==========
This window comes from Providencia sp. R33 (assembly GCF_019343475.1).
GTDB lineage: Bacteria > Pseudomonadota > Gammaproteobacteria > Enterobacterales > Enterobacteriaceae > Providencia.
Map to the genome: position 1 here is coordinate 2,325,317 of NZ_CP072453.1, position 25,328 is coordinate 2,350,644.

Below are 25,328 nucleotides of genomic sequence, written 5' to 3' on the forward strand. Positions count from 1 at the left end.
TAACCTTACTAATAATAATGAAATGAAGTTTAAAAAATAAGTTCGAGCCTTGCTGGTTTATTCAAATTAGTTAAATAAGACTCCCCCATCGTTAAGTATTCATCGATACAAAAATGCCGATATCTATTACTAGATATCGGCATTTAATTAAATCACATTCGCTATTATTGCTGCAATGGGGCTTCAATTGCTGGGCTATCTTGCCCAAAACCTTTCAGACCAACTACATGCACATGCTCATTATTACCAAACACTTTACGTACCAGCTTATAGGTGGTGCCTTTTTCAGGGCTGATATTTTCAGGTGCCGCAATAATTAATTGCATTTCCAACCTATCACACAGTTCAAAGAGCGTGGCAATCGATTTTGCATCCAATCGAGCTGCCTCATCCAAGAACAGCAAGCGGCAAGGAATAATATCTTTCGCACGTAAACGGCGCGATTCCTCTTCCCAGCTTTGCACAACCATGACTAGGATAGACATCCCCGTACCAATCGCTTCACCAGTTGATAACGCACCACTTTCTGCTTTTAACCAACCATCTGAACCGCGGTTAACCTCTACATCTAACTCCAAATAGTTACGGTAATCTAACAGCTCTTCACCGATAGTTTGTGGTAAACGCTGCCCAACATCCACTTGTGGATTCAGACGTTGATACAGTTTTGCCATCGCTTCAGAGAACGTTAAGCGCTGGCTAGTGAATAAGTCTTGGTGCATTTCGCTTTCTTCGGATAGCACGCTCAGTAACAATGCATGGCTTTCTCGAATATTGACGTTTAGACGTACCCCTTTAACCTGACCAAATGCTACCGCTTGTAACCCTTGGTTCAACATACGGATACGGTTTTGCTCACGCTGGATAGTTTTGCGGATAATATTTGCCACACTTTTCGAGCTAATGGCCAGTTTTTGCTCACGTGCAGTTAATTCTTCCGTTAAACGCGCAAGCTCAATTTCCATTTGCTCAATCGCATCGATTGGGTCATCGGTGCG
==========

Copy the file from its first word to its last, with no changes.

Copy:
This window comes from Providencia sp. R33 (assembly GCF_019343475.1).
GTDB lineage: Bacteria > Pseudomonadota > Gammaproteobacteria > Enterobacterales > Enterobacteriaceae > Providencia.
Map to the genome: position 1 here is coordinate 2,325,317 of NZ_CP072453.1, position 25,328 is coordinate 2,350,644.

Below are 25,328 nucleotides of genomic sequence, written 5' to 3' on the forward strand. Positions count from 1 at the left end.
TAACCTTACTAATAATAATGAAATGAAGTTTAAAAAATAAGTTCGAGCCTTGCTGGTTTATTCAAATTAGTTAAATAAGACTCCCCCATCGTTAAGTATTCATCGATACAAAAATGCCGATATCTATTACTAGATATCGGCATTTAATTAAATCACATTCGCTATTATTGCTGCAATGGGGCTTCAATTGCTGGGCTATCTTGCCCAAAACCTTTCAGACCAACTACATGCACATGCTCATTATTACCAAACACTTTACGTACCAGCTTATAGGTGGTGCCTTTTTCAGGGCTGATATTTTCAGGTGCCGCAATAATTAATTGCATTTCCAACCTATCACACAGTTCAAAGAGCGTGGCAATCGATTTTGCATCCAATCGAGCTGCCTCATCCAAGAACAGCAAGCGGCAAGGAATAATATCTTTCGCACGTAAACGGCGCGATTCCTCTTCCCAGCTTTGCACAACCATGACTAGGATAGACATCCCCGTACCAATCGCTTCACCAGTTGATAACGCACCACTTTCTGCTTTTAACCAACCATCTGAACCGCGGTTAACCTCTACATCTAACTCCAAATAGTTACGGTAATCTAACAGCTCTTCACCGATAGTTTGTGGTAAACGCTGCCCAACATCCACTTGTGGATTCAGACGTTGATACAGTTTTGCCATCGCTTCAGAGAACGTTAAGCGCTGGCTAGTGAATAAGTCTTGGTGCATTTCGCTTTCTTCGGATAGCACGCTCAGTAACAATGCATGGCTTTCTCGAATATTGACGTTTAGACGTACCCCTTTAACCTGACCAAATGCTACCGCTTGTAACCCTTGGTTCAACATACGGATACGGTTTTGCTCACGCTGGATAGTTTTGCGGATAATATTTGCCACACTTTTCGAGCTAATGGCCAGTTTTTGCTCACGTGCAGTTAATTCTTCCGTTAAACGCGCAAGCTCAATTTCCATTTGCTCAATCGCATCGATTGGGTCATCGGTGCG